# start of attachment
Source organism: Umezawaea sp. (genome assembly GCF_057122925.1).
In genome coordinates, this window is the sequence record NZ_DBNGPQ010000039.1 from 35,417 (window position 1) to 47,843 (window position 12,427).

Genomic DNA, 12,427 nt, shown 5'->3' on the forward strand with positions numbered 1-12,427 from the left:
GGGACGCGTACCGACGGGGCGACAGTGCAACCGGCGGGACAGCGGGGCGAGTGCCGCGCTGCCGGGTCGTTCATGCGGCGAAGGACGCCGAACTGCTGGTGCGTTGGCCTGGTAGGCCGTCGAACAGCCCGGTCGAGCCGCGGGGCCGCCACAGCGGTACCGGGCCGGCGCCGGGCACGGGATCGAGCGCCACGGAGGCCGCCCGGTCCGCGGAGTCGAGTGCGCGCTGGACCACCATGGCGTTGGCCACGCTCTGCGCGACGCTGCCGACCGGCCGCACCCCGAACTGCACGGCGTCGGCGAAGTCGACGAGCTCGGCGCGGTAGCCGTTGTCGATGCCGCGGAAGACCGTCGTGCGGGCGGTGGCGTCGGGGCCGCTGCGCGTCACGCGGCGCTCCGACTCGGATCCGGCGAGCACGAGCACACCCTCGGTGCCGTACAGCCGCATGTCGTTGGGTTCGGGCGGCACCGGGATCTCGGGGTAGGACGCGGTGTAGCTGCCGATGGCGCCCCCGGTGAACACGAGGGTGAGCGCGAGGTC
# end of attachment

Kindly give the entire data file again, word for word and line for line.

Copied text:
Source organism: Umezawaea sp. (genome assembly GCF_057122925.1).
In genome coordinates, this window is the sequence record NZ_DBNGPQ010000039.1 from 35,417 (window position 1) to 47,843 (window position 12,427).

Genomic DNA, 12,427 nt, shown 5'->3' on the forward strand with positions numbered 1-12,427 from the left:
GGGACGCGTACCGACGGGGCGACAGTGCAACCGGCGGGACAGCGGGGCGAGTGCCGCGCTGCCGGGTCGTTCATGCGGCGAAGGACGCCGAACTGCTGGTGCGTTGGCCTGGTAGGCCGTCGAACAGCCCGGTCGAGCCGCGGGGCCGCCACAGCGGTACCGGGCCGGCGCCGGGCACGGGATCGAGCGCCACGGAGGCCGCCCGGTCCGCGGAGTCGAGTGCGCGCTGGACCACCATGGCGTTGGCCACGCTCTGCGCGACGCTGCCGACCGGCCGCACCCCGAACTGCACGGCGTCGGCGAAGTCGACGAGCTCGGCGCGGTAGCCGTTGTCGATGCCGCGGAAGACCGTCGTGCGGGCGGTGGCGTCGGGGCCGCTGCGCGTCACGCGGCGCTCCGACTCGGATCCGGCGAGCACGAGCACACCCTCGGTGCCGTACAGCCGCATGTCGTTGGGTTCGGGCGGCACCGGGATCTCGGGGTAGGACGCGGTGTAGCTGCCGATGGCGCCCCCGGTGAACACGAGGGTGAGCGCGAGGTC